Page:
In its first session in December 1947, the NSC approved the creation of an undercover unit, the Special Procedures Group (SPG), which became operational in March 1948 under the leadership of Frank Wisner, “who wielded unprecedented power due to his position in New York law and financial circles” (Ahmed 2012, 65). (Before the war, Wisner had worked at Carter, Ledyard and Milburn, Franklin Roosevelt’s old law firm.) Wisner was the architect of the Bloodstone programme, through which “scores of leaders of Nazi collaborationist organizations thought to be useful for political warfare in Eastern Europe [including sabotage and assassination] entered the United States” (Simpson 2014, 100). Giving the lie to the Truman doctrine of “free institutions, representative government, [and] free elections” (as per Truman’s 12 March 1947 address to Congress), the first act of the SPG was to subvert the Italian election of April 1948.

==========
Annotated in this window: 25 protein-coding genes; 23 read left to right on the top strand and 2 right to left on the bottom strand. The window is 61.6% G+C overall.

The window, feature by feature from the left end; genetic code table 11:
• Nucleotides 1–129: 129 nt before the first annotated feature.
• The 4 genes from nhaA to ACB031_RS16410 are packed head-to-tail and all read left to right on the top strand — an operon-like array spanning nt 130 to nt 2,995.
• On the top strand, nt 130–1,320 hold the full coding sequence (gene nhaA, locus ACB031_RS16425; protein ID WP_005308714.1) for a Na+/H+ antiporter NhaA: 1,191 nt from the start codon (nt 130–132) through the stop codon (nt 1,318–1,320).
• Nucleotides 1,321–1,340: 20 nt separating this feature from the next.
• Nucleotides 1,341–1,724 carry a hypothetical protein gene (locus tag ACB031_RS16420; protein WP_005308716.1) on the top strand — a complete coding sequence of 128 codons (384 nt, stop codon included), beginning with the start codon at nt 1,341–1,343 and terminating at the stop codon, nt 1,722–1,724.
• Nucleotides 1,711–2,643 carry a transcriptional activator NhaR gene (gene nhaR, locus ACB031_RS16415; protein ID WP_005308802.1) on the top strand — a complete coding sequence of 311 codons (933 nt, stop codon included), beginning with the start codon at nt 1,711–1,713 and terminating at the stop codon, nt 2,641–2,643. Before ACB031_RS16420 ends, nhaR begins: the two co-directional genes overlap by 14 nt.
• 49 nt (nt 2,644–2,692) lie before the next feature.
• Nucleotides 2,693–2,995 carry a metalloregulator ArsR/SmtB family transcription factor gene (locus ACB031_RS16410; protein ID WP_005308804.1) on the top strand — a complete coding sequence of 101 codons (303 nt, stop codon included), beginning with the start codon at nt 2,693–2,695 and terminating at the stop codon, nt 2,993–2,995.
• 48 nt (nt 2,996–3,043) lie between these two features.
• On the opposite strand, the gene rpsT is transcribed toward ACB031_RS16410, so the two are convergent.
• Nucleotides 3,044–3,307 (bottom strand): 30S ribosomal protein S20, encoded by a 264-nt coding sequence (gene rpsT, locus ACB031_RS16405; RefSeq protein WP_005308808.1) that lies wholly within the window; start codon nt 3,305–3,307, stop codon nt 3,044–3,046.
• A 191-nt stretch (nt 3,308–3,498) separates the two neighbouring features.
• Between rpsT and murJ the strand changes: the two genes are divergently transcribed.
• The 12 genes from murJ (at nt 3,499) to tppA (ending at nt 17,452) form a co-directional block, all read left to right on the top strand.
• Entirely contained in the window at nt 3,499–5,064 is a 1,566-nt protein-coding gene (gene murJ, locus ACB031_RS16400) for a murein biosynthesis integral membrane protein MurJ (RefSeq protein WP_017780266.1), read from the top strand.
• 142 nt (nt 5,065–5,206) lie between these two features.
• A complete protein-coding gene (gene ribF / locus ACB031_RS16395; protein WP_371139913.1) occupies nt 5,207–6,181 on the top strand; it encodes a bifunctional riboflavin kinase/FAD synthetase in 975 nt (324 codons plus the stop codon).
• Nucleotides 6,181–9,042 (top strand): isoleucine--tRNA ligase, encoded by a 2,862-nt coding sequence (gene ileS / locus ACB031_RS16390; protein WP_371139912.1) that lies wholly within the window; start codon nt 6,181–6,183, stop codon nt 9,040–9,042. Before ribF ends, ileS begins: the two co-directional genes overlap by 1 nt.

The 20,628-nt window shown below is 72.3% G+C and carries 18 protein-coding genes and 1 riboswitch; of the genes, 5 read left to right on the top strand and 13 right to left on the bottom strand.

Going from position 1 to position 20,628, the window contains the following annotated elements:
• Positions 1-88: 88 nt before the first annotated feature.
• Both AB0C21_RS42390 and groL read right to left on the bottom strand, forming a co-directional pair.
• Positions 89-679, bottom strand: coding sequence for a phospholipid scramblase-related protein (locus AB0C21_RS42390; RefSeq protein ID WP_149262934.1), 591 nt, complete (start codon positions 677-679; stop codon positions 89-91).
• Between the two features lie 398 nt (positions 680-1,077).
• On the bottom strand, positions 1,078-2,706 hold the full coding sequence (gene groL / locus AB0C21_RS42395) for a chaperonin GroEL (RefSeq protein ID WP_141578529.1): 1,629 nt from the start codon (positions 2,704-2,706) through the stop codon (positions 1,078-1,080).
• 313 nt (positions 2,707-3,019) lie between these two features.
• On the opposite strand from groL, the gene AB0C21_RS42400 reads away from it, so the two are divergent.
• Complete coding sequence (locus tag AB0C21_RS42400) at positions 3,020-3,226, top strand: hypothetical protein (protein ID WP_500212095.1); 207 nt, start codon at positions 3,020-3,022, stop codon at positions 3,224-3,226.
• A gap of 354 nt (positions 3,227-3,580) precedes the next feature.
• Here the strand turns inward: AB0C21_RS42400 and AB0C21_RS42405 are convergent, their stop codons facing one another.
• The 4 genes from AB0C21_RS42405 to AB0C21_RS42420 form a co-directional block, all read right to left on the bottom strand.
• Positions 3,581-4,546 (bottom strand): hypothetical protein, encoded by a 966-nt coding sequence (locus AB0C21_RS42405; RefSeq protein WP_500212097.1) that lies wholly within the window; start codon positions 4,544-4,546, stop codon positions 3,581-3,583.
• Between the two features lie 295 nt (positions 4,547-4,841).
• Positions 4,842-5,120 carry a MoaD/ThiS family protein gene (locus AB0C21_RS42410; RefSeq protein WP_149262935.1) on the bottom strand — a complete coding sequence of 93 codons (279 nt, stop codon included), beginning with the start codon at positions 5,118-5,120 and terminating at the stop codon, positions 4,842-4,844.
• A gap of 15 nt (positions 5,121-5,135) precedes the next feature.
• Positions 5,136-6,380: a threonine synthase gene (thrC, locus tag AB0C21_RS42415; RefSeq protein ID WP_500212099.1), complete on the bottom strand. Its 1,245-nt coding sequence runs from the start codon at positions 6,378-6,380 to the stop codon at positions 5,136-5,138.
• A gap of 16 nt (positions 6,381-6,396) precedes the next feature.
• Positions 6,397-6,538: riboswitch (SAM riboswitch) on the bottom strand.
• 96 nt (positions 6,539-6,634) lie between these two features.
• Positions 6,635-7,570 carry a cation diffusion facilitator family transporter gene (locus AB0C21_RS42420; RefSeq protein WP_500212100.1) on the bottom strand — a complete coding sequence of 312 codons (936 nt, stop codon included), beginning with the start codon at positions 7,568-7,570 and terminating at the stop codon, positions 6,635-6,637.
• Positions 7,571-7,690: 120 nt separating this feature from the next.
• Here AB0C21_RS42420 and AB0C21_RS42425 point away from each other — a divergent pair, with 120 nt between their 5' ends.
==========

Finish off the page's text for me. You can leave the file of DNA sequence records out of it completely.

As part of the 1947 national security shake-up, George Kennan was appointed at Forrestal’s recommendation as the inaugural Director of Policy Planning, i.e. the head of the State Department’s internal think tank, the Policy Planning Staff. In 1938, Kennan had proposed an authoritarian form of government in the United States, calling for suffrage to be withdrawn from “bewildered” and “ignorant” women, immigrants, and African Americans (Miscamble 1993, 17; Costigliola 1997, 128). Professing admiration for Austria’s fascist Schuschnigg regime, he claimed that “if malicious despotism had greater possibilities for evil than democracy, benevolent despotism had greater possibilities for good” (cited in Botts 2006, 844). After the war, he had the 1938 document removed from his papers in Princeton’s Seeley G. Mudd Manuscript Library. In 1947-8, Kennan was the architect of the Reverse Course in Japan, maintaining the zaibatsu and “reinstating the prewar political class with its Class A war criminals, as was not possible in Germany”; the US occupation, he remarked, could “dispense with bromides about democratization” (Anderson 2017, 60). Kennan claimed he “prefer[red] to remain ignorant” of Nazi war crimes; rather than purging Nazis from postwar German governments, it would be better, he claimed, to hold “the present ruling class of Germany […] strictly to its task and teach it the lessons we wish it to learn” (Simpson 2014, 88-9). Kennan personally intervened to obtain high-level security clearance for Gustav Hilger, who had served in Nazi foreign minister von Ribbentrop’s personal secretariat and played a role in the Holocaust, taking his advice on East-West policy (Simpson 2014, 116). In Latin America, Kennan advocated “harsh measures of repression,” even though this “would not stand the test of American concepts of democratic procedures” (cited in Anderson 2017, 86).